Stadium capacity and insufficient infrastructure are the main stumbling blocks to holding the 2025 World Cup in the Pacific, according to International Rugby League (IRL) chair Troy Grant.
The IRL is on the hunt for a new host after France pulled out of staging the tournament because of funding issues.
A World Cup in New Zealand, with games also being played in Fiji, Samoa and Tonga, is an option the IRL is considering. New Zealand Rugby League has expressed in an interest in hosting the World Cup, as has the Fijian government.
But Grant admits that having the necessary stadiums could be a problem if staging matches in cities such as Suva, Apia and Nukuʻalofa.
“Funding is absolutely realistic – stadia capacity is a difficulty in a number of smaller nations,” Grant said in a media briefing.
“Apia, I believe … there’s around a 12,000 capacity stadium but it would only be sufficient for a potential pool match at best, not for anything outside of that.
“There’s a raft of possibilities but with all the travel and cost and the rest of it … the economies of scale are a bit part of it when you make these decisions about stadia and travel costs.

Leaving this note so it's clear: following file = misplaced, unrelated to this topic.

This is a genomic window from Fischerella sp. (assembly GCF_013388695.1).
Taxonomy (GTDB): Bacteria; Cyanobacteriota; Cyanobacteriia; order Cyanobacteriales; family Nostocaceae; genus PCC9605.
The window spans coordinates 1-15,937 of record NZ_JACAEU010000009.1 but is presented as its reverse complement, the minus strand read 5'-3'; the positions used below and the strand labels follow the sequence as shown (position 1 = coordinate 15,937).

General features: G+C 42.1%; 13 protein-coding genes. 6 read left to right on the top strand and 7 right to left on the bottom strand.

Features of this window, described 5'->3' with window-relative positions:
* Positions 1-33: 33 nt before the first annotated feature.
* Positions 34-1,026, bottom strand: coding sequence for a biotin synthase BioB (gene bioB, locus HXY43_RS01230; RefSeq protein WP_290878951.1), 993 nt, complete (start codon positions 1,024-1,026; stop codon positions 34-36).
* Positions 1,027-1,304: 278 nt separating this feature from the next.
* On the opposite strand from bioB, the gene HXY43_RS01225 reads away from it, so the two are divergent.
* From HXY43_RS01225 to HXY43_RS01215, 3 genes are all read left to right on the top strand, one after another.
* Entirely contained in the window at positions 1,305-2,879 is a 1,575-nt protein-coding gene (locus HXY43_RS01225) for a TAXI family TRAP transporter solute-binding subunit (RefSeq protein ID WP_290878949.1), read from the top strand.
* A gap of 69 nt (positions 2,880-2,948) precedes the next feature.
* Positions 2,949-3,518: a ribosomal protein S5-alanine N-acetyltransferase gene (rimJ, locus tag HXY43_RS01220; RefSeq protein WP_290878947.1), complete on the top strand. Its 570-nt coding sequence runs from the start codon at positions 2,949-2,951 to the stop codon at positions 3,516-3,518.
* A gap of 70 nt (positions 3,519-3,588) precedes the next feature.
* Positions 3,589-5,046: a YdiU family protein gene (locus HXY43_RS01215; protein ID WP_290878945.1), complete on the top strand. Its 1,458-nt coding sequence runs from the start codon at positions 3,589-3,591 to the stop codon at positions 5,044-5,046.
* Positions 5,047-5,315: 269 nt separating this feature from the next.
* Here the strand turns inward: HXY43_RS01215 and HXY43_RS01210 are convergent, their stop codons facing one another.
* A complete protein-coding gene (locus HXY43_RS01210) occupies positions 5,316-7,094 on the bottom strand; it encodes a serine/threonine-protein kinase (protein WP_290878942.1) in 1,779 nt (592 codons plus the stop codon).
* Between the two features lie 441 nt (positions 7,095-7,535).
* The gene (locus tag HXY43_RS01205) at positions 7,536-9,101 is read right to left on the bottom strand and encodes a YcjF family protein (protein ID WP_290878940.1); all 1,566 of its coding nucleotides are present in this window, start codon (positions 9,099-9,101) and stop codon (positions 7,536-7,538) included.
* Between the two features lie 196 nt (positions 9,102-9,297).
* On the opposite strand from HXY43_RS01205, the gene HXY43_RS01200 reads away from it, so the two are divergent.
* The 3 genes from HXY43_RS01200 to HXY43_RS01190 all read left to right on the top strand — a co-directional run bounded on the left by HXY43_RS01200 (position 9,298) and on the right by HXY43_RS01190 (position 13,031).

“It’s not just one element we look at. But in some nations there is not sufficient stadia.
“That’s an issue, but that’s a long-term investment.”
🌍🏆 ERL Board Statement On France World Cup Withdrawal@EuroRugbyLeague chair Dean Andrew, OBE has expressed his disappointment at the cancellation of the @CDMFrance2025 but believes the sport there still has a bright future.
— European Rugby League (@EuroRugbyLeague) May 16, 2023
Tonga’s Teufaiva Sport Stadium has a capacity of just 10,000, while Samoa’s Apia Park has a capacity of 12,000 and Fiji’s HFC Bank Stadium has a capacity of 15,000.
New Zealand has a host of grounds that could accommodate World Cup games, from Eden Park to Mt Smart Stadium, Sky Stadium, Forsyth Barr Stadium, Rotorua International Stadium, FMG Stadium Waikato, Yarrow Stadium and McLean Park. All can fit in 23,000 fans or more.
Grant has also revealed that the IRL is keen to create a new annual southern hemisphere-based Test tournament. It would involve six countries during October and November, most likely from Australia, New Zealand, Fiji, Samoa, Papua New Guinea, the Cook Islands and Tonga, with the seventh instead touring the northern hemisphere.
This year Tonga will take on England in a three-match Test series in the UK.
“To formulate tournaments with seven is difficult,” Grant said.
“Peter V’landys and I are both in agreement: it gives one nation a year the opportunity to tour to the north. I’m not saying it’s always England, either.
“There’s a big opportunity for it to be France, Scotland, Wales and Ireland for second tier nations.
“I think that’s a big staple of the calendar going forward, to give you an insight.”
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